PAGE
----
- Fixed several threading issues.

- Glitches with button controls seem to be fixed.

- Simple taskbar translucency is working (where you set the translucency for the entire taskbar). I don't think this is all that great a feature yet, so I'm now looking at trying to have per-pixel alpha blending (which I think is possible, but I'm still trying to work out the details in my head).

- Quite a few internal improvements, prepping for future stuff.

Share this post


Link to post
Share on other sites

It's kinda late so I'll keep my post brief:

WinRAR bug fixed ^^

Have a look at TrueTransparency, it does alpha PNG on 2000, same with GlassToast, RocketDock, etc.

ObjectBar replaces the taskbar with it's own, which you can do similarly, but with Alpha blending.

Share this post


Link to post
Share on other sites

Just a quick update: it took me a while to find the incorrect parameter I was setting for UpdateLayeredWindow, but I finally have it working. I still need to make a lot of refinements, but I have overall taskbar alpha with different alpha values for the Start button and system tray. There's finally light at the end of the tunnel, now, though.

Share this post


Link to post
Share on other sites

Hey WildBill

Just noticed a very strange phenomenon in Notepad.

34623719.th.png

Some letters are being smoothed differently than others, in the same Notepad window. Oo

But anyways, relatively minor problem.

Share this post


Link to post
Share on other sites

That's very strange. What font is selected? Is it just random text that you typed?

As a side note, the next version of SmoothText is coming along very nicely. I have translucent taskbars working, though it's not 100% complete yet (I have to put in one more piece of code so it can redraw properly when you move or resize the taskbar). Otherwise, it's pretty awesome, though I've had to write a lot of code and overhaul the architecture yet again to get the flexibility and simplicity I needed. Lots of little i's to dot and t's to cross (including making sure that I didn't break NT4 compatibility), but otherwise I guarantee that Win2k users will love this new feature.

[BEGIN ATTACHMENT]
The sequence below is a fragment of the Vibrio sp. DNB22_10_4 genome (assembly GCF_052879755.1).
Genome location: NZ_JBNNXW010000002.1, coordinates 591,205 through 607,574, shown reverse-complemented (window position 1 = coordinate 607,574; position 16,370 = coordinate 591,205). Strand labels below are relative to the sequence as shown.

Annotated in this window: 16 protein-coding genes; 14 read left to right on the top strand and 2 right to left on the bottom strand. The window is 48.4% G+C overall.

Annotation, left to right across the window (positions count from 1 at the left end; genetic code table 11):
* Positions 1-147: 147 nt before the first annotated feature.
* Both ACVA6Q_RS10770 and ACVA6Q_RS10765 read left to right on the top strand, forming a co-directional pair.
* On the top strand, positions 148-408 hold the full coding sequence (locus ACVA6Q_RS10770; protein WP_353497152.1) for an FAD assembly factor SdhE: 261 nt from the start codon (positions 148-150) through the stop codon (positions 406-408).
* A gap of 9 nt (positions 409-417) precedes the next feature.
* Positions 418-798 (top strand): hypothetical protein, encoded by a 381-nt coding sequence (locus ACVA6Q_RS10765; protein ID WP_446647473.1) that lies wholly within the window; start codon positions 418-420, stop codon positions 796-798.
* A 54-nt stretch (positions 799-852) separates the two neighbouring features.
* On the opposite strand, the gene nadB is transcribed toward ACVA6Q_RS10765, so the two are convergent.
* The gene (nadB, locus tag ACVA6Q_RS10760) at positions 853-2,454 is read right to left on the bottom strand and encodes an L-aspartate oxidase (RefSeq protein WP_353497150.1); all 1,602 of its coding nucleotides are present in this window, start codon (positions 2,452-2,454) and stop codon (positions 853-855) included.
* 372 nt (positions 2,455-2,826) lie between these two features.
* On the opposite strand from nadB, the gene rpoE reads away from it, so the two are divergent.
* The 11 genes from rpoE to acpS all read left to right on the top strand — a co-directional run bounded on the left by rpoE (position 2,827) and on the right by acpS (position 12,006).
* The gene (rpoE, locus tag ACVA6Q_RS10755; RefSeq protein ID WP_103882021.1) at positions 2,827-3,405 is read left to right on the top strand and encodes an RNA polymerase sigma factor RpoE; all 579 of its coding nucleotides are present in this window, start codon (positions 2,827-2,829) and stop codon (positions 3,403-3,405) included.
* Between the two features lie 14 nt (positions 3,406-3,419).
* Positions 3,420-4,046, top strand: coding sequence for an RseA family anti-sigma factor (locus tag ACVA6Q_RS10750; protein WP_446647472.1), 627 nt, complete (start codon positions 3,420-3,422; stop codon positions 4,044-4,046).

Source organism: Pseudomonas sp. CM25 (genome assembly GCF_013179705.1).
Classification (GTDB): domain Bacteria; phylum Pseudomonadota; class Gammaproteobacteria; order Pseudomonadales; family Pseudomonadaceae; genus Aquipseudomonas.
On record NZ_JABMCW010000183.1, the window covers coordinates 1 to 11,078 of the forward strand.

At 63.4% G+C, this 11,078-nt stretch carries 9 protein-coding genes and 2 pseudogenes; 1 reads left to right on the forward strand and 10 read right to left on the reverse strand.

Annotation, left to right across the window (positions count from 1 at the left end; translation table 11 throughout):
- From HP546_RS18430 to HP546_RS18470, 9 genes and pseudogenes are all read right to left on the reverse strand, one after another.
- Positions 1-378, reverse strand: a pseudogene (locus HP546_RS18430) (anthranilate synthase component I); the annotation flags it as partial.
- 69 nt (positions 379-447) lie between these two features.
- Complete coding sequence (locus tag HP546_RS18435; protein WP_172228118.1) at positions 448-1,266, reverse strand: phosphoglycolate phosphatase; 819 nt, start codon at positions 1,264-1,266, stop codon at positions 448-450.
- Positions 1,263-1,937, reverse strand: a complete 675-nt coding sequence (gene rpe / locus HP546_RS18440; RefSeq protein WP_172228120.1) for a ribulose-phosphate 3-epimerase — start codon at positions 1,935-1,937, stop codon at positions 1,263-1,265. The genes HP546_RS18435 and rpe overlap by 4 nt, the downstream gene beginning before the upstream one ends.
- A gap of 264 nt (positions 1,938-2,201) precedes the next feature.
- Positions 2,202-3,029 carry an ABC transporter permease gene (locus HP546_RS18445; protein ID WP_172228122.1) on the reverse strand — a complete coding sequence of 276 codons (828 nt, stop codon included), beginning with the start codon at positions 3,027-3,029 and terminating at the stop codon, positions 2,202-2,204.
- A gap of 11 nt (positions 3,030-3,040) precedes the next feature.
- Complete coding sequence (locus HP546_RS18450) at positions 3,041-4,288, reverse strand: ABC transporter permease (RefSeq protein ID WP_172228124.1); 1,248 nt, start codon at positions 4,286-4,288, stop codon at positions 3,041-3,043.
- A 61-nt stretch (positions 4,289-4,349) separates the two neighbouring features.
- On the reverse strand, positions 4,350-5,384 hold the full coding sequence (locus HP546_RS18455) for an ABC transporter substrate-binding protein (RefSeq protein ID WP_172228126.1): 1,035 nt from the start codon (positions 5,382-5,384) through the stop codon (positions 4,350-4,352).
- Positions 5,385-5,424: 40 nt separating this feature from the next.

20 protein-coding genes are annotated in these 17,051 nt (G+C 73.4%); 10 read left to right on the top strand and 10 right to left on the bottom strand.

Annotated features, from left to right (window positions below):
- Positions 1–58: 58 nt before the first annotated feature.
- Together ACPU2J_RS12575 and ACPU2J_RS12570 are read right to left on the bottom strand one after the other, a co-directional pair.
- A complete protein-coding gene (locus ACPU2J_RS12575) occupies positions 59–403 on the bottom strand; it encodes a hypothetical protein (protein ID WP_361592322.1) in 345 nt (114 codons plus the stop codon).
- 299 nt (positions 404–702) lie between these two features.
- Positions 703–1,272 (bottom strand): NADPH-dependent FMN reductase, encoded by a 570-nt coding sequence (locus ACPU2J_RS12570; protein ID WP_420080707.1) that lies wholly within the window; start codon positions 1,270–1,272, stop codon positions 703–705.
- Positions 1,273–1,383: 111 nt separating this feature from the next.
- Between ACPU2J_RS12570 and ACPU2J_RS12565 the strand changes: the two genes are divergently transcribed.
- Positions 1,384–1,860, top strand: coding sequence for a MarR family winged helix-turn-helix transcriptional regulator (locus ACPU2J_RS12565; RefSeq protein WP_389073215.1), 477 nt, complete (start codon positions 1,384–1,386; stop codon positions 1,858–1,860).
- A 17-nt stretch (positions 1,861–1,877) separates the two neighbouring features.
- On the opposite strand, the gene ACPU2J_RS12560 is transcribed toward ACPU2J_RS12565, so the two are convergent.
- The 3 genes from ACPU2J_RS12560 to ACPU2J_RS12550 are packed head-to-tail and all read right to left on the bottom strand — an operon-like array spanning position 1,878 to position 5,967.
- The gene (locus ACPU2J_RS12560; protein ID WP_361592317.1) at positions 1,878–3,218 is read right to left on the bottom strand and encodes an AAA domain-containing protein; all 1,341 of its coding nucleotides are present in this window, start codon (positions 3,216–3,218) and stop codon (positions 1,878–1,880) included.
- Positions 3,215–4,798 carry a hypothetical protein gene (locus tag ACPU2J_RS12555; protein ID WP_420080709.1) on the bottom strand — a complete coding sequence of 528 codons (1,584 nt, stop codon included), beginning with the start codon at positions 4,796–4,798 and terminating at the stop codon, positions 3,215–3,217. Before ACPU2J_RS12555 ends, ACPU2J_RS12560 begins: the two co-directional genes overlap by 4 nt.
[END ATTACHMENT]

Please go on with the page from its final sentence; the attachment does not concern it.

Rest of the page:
(And in case anyone is wondering, there WILL be a skinning engine at some point. Putting in all these features first is setting up for a skinning engine quite nicely. I've had some wild ideas forming that should make for a pretty awesome experience when everything is done).

Share this post


Link to post
Share on other sites

Hey WildBill,

Remember my post about 10pt Arial being distorted vertically, with lower case letters being bigger than they shoud be? (post #147).

You mentioned Windows' internal hinting as a possible explanation.

Well, I found that if you substitute Arial with Arial Unicode MS in SmoothText, there's no distortion in the rendered text.

One obvious explanation is that Arial and Arial Unicode MS aren't perfectly identical, as Arial Unicode MS tends to appear just slightly wider:

http://en.wikipedia.org/wiki/Arial_Unicode_MS

But for most font sizes, the two look very very similar, and it's impossible to tell them apart (except of course for the symbols that are altogether different).

I'm not sure if this helps at all, but I thought I'd mention it anyway.

Other than that, I'm really looking forward to SmoothText 0.7.9 and all the other skinning features that will follow ;)

Share this post


Link to post
Share on other sites

I've posted version 0.7.9, which adds translucent taskbar support for Windows 2000. There is a LOT of new and changed code, so I'd appreciate any bug reports, but for me it's working well. NT4 doesn't support layered windows so this feature won't work on NT4, but I've tested it on NT4 to make sure that I didn't break anything. I have no idea what will happen on XP, but a report would be interesting to know.

Enjoy...

Share this post


Link to post
Share on other sites
That's very strange. What font is selected? Is it just random text that you typed?

It's Unifont, and some random control characters from an exe file I opened.

---------------------------------------------

Only thing I miss about SmoothText is the ability to force some pixel snapping in letters.

The middle leg of the letter m is split more or less evenly across two pixels, lacking the crisp, defined strokes of ClearType.

---------------------------------------------

SmoothText seems to be acquiring a wealth of new features, can't wait to get my hands on the next version!

:)

Share this post


Link to post
Share on other sites

Create an account or sign in to comment

You need to be a member in order to leave a comment

Create an account

Sign up for a new account in our community. It's easy!

Register a new account

Sign in

Already have an account? Sign in here.

Sign In Now

  • Recently Browsing   0 members

    No registered users viewing this page.

×